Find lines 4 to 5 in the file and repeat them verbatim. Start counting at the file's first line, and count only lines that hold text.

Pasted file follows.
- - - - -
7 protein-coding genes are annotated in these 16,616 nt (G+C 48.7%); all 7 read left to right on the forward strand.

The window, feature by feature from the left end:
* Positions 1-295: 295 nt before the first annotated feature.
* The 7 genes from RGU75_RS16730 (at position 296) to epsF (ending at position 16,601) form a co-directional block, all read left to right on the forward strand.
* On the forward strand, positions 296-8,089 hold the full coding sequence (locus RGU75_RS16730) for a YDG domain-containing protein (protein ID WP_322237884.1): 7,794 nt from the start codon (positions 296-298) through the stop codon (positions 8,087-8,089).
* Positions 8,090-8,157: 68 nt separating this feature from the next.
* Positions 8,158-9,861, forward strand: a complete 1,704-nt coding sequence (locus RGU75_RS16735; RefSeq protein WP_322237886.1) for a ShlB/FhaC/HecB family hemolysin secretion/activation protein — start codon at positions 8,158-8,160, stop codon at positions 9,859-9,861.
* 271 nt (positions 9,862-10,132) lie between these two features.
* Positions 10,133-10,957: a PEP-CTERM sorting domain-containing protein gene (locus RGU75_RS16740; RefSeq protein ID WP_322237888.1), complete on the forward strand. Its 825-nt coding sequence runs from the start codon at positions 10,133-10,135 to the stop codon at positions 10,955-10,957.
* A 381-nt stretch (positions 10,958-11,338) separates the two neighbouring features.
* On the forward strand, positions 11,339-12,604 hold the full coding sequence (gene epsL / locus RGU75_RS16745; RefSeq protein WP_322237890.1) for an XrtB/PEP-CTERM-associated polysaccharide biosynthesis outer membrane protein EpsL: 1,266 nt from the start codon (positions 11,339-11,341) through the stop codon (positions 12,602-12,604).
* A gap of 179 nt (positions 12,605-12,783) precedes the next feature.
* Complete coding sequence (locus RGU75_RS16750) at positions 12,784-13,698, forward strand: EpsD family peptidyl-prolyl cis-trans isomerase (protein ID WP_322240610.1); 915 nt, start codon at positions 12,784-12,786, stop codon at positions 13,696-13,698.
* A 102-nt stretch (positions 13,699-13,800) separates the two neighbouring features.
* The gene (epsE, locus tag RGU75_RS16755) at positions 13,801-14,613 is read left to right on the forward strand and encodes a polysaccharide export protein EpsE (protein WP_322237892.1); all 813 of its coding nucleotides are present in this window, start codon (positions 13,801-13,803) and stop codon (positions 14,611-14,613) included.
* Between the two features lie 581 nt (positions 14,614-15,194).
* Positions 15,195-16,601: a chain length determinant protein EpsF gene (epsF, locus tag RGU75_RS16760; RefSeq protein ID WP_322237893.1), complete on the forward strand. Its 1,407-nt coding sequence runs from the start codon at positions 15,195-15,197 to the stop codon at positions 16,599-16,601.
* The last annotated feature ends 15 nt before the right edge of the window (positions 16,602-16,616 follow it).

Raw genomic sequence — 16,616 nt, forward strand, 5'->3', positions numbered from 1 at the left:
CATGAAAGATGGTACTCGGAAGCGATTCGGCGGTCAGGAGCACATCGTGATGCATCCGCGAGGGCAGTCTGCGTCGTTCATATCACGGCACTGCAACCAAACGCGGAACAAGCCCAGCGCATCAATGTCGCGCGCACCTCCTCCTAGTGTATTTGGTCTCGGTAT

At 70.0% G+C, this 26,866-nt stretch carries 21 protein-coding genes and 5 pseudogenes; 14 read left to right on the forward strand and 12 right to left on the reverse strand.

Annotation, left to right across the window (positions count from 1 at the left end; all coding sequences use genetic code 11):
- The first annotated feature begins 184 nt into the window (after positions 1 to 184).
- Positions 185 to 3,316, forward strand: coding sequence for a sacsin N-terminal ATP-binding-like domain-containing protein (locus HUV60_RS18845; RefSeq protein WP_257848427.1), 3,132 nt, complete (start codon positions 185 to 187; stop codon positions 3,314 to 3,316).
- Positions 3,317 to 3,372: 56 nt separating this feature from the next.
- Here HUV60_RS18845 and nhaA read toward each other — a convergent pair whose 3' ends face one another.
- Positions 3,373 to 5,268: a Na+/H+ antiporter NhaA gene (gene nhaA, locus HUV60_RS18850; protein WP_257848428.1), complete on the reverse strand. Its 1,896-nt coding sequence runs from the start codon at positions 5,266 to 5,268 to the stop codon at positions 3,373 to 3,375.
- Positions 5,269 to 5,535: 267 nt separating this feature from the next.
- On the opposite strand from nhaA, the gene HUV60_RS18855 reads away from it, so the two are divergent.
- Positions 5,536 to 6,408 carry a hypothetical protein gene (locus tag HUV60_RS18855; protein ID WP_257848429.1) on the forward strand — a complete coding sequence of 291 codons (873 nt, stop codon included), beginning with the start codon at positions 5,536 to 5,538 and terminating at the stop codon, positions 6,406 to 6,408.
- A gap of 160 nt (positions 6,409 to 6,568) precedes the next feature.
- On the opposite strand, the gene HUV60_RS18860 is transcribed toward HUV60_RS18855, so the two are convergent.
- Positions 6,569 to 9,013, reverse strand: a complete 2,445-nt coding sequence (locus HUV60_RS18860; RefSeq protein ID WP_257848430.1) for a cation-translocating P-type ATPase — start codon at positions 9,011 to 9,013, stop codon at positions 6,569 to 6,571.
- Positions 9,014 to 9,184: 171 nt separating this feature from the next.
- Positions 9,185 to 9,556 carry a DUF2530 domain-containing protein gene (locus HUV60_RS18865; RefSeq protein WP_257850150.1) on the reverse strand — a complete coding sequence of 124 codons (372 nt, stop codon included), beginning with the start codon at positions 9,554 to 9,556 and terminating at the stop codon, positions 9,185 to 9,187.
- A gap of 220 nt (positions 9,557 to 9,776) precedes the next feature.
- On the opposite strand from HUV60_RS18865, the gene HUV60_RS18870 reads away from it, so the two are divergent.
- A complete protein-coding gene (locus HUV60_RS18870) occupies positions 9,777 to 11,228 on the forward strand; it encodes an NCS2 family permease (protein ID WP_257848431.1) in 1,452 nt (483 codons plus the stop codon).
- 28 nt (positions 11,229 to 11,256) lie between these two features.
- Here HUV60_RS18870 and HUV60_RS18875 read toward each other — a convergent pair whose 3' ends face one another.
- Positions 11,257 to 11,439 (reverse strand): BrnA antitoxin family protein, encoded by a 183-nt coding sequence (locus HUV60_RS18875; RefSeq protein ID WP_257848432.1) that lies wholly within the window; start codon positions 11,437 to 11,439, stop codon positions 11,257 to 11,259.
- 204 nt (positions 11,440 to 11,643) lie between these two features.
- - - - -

* The 7 genes from RGU75_RS16730 (at position 296) to epsF (ending at position 16,601) form a co-directional block, all read left to right on the forward strand.
* On the forward strand, positions 296-8,089 hold the full coding sequence (locus RGU75_RS16730) for a YDG domain-containing protein (protein ID WP_322237884.1): 7,794 nt from the start codon (positions 296-298) through the stop codon (positions 8,087-8,089).